Abercrombie Ditches the Abs, Turns Down the Music, Turns Up the Lights

For years now, Abercrombie & Fitch has been struggling with some bad PR, and lately, profits are down. Time for a change. Turn on the lights. Put away the abs.

According to a story by Lindsay Rupp for Bloomberg, as seen on Business of Fashion, CEO Mike Jeffries — who, quite vocally, declared that he's against offering larger sizes — has finally decided to switch it up. In some test stores that the company has constructed at its headquarters in New Albany, Ohio, things are noticeably different:

The Hollister stores are brighter, the music has been turned down, and the fragrance spritzed among the racks is less cloying — 25 percent less so, the company says. The blinds on Abercrombie windows are gone, and the company is experimenting with window displays for the first time. Gone, too, are the ubiquitous photos of abs that have offended so many people over the years; they have been replaced with images and mannequins touting the clothes.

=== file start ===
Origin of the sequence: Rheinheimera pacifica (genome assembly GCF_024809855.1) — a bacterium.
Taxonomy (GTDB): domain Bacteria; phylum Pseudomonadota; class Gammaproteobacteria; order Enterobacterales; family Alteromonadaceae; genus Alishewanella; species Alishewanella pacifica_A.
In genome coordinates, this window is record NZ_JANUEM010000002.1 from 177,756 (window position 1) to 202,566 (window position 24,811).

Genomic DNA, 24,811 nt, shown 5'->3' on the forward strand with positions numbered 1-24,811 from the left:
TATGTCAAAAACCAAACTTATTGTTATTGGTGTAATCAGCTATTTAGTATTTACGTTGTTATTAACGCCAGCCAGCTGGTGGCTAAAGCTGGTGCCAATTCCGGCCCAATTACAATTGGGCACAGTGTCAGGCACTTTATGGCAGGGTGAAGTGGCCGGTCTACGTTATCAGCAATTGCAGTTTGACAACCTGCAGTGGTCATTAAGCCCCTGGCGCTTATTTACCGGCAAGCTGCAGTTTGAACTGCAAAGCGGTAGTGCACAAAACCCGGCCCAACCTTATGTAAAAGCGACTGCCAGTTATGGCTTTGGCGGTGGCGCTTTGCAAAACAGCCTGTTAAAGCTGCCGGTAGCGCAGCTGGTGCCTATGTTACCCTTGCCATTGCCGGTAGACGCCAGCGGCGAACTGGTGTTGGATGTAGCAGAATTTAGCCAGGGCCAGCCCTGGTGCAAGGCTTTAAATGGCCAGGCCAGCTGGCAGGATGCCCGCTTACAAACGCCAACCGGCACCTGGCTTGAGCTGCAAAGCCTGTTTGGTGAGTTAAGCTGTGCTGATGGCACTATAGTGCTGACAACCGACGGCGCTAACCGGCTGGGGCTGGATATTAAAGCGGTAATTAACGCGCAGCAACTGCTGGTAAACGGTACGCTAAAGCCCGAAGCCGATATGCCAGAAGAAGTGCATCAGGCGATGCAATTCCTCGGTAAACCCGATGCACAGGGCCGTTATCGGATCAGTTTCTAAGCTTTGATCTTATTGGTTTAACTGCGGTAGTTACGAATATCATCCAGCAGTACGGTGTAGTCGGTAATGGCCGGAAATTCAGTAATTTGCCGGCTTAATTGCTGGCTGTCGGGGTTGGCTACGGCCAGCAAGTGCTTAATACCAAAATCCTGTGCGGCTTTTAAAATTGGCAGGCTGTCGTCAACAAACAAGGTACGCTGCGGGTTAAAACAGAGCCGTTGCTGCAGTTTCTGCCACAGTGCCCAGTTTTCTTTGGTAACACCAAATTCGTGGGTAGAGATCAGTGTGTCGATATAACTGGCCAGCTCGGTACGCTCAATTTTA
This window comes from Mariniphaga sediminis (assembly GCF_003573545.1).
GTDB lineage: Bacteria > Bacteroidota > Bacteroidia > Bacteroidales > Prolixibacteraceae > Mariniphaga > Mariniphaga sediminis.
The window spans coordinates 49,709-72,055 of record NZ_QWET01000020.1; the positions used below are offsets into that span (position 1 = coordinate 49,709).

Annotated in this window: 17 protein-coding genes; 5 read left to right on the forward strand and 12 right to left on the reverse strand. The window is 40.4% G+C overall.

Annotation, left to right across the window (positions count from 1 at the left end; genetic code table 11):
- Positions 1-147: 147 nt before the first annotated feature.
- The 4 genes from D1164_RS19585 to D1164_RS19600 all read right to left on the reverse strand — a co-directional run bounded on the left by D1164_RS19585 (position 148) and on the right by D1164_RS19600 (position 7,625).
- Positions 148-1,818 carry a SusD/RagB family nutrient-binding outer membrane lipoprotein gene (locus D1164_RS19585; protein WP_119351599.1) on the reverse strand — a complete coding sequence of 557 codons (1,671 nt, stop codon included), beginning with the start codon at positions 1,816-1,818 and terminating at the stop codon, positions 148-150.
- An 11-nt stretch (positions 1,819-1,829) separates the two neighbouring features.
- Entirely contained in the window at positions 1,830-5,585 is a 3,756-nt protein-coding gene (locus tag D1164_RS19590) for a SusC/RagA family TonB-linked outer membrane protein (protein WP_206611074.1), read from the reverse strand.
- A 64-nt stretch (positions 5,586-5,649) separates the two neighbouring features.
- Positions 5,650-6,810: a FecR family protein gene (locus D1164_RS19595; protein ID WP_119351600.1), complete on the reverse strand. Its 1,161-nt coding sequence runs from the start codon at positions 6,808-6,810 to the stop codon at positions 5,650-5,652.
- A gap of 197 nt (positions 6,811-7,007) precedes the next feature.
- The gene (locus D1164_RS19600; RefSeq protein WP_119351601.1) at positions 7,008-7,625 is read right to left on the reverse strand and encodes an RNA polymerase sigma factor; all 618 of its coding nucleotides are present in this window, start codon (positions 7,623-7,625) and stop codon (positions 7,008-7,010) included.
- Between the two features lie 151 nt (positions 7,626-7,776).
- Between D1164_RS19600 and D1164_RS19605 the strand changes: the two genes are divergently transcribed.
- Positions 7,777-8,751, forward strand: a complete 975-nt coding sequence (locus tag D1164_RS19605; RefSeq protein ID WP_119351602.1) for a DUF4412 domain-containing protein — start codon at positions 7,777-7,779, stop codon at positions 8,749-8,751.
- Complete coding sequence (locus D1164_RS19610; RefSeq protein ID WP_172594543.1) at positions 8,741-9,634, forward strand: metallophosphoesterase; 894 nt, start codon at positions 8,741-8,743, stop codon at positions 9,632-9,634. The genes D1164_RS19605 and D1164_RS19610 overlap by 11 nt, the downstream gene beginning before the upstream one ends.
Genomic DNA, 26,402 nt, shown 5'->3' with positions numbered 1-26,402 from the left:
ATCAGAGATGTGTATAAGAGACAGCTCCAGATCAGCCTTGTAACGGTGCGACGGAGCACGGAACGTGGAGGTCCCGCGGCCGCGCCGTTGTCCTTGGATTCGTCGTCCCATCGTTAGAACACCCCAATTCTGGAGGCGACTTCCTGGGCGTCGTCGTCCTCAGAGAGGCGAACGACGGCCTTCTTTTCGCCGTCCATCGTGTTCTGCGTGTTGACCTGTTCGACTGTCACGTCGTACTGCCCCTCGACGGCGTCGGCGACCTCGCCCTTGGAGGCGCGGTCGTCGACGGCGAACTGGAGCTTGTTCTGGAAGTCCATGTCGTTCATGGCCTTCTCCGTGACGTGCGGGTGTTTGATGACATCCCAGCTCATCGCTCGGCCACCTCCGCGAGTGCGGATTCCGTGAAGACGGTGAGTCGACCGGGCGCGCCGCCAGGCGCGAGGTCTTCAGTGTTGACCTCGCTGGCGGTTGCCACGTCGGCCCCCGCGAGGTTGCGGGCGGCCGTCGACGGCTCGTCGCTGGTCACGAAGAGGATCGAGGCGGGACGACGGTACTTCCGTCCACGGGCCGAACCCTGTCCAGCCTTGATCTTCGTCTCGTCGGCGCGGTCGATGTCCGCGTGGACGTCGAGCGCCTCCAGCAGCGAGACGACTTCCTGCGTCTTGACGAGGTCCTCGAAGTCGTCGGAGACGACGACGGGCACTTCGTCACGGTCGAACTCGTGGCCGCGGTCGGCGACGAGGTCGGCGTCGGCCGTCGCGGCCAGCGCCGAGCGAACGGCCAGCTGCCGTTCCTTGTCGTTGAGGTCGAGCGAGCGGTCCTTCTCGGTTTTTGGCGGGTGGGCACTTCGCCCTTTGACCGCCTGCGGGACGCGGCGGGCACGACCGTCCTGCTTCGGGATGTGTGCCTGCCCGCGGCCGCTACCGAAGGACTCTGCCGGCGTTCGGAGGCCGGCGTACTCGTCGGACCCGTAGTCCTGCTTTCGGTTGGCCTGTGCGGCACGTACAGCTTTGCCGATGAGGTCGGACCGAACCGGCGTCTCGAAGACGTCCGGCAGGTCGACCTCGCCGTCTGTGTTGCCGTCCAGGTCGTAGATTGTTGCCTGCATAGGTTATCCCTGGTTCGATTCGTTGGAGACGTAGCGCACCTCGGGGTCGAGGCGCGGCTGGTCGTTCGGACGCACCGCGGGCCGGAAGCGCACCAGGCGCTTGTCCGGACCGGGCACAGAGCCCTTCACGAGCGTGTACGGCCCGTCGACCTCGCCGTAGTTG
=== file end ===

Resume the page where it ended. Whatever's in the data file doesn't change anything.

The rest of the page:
As for the garments? Abercrombie will, for the first time ever, offer black clothes. And:


Abercrombie has added larger sizes; a "classic fit" T-shirt for men, available online for the back- to-school season, is looser than the company's standard muscle- style shirt.

No word what's up with the women's sizing: Currently, the company does not offer anything for ladies larger than a size 10.

Image via Getty.